Tag Archives: ABCs of Public Education
Once again, the average performance composite score of charter schools beat the district school average. The performance composite is the percentage of students’ scores in each school that were at or above grade level on state end-of-grade and end-of-course tests. Admittedly, I am not a fan of comparing average performance composites, but critics of charterContinue Reading
By now, I am sure you heard the news. North Carolina’s graduation rate was 80.2 percent, a 2.3 percent increase from a year ago. There was a 1.9 percent decrease in the percentage of students that met or exceeded growth expectations on state tests. Here are a few interesting findings: I examined the End ofContinue Reading
Yesterday, I noted that Charlotte-Mecklenburg Schools (CMS) won the 2011 Broad Prize for Urban Education. Tara Servatius added some excellent commentary and context. I reviewed the data compiled by the Broad Foundation and suspect that CMS won based on two metrics. The first was a residuals analysis, a statistical measure that allows one to compareContinue Reading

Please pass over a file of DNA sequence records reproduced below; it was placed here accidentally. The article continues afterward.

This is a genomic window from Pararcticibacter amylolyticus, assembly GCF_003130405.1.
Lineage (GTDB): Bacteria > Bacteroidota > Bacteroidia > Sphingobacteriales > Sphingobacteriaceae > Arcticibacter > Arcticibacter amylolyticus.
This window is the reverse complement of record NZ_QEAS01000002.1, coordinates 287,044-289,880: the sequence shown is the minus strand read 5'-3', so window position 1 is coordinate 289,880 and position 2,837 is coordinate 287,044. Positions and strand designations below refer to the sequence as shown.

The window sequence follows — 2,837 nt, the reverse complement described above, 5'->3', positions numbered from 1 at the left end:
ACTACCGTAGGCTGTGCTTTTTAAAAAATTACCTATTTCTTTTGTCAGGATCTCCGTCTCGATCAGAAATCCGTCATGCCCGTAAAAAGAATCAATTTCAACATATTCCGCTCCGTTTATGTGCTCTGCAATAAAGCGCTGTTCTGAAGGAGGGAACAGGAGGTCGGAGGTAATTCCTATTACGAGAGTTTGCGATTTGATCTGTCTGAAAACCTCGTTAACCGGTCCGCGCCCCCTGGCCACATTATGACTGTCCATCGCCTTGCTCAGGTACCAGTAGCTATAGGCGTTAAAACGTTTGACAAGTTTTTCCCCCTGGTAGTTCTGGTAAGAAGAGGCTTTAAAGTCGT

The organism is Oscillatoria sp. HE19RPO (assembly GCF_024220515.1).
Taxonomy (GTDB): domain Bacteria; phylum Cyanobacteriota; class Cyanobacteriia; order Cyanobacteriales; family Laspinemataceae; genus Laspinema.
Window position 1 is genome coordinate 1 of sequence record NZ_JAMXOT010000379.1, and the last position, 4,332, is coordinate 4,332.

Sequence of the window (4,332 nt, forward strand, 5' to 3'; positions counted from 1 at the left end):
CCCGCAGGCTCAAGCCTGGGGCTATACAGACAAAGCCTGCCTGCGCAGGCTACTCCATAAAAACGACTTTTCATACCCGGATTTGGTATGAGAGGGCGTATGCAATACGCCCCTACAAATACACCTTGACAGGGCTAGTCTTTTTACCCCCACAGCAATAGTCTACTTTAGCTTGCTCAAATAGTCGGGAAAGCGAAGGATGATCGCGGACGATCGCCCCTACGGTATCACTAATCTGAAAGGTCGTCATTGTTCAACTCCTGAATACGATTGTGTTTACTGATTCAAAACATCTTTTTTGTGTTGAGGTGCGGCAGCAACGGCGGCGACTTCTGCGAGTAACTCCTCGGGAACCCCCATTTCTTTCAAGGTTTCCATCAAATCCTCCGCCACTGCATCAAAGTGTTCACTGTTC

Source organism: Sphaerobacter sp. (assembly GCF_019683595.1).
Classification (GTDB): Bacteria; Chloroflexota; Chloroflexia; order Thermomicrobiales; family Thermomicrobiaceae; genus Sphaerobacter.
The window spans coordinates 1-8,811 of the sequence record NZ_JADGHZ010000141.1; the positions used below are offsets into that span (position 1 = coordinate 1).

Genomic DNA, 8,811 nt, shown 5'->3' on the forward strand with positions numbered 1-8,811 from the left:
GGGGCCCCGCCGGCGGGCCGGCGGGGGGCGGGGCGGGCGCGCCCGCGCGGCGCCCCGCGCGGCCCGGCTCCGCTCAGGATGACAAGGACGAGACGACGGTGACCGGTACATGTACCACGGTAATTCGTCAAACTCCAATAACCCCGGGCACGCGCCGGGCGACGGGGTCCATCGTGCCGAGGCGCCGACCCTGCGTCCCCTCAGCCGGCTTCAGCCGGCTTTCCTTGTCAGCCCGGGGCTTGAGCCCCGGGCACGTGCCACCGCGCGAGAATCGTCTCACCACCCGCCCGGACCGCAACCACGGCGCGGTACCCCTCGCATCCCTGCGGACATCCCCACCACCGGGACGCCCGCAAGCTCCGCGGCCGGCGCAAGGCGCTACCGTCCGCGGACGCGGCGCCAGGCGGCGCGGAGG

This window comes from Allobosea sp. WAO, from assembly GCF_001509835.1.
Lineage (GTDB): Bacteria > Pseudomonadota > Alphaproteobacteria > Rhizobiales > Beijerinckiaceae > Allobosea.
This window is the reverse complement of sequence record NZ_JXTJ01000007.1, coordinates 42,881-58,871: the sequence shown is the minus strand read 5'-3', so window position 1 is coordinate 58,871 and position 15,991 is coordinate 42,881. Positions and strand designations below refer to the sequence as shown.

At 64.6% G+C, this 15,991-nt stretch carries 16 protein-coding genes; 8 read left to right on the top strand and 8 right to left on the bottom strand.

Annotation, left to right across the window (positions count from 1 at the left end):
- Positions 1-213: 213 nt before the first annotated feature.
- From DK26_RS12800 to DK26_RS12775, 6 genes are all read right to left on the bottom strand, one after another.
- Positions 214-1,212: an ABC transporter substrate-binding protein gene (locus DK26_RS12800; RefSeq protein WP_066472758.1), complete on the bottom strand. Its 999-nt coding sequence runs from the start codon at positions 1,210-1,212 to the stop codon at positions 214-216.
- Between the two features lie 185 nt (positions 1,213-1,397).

According to the News & Observer, State Schools Superintendent June Atkinson argued, “I do believe that these [test score] drops reflect the continued education cuts we’ve had to make the past few years.” A few thoughts on the claim: 1. If Atkinson is going to make this argument, she needs to show a causal linkContinue Reading
According to a preliminary analysis of last year’s state test results, 23.5 percent of charter schools received the state’s top classification – Honor School of Excellence. Only 7.9 percent of regular/traditional public schools received that honor.
I compared the average performance composites of all regular/traditional public schools and all charter schools. (Note: All schools classified by the Department of Public Instruction as “alternative” were not included.) The performance composite is the percentage of students performing at or above grade level (Level III) on all state tests taken at the school duringContinue Reading
According to a Department of Public Instruction press release, North Carolina’s graduation rates increased and test scores decreased last year. We do not know why the graduation rate and pass rate are going in separate directions. One possible explanation is that the weak job market encouraged academically weak students to stay in school and earnContinue Reading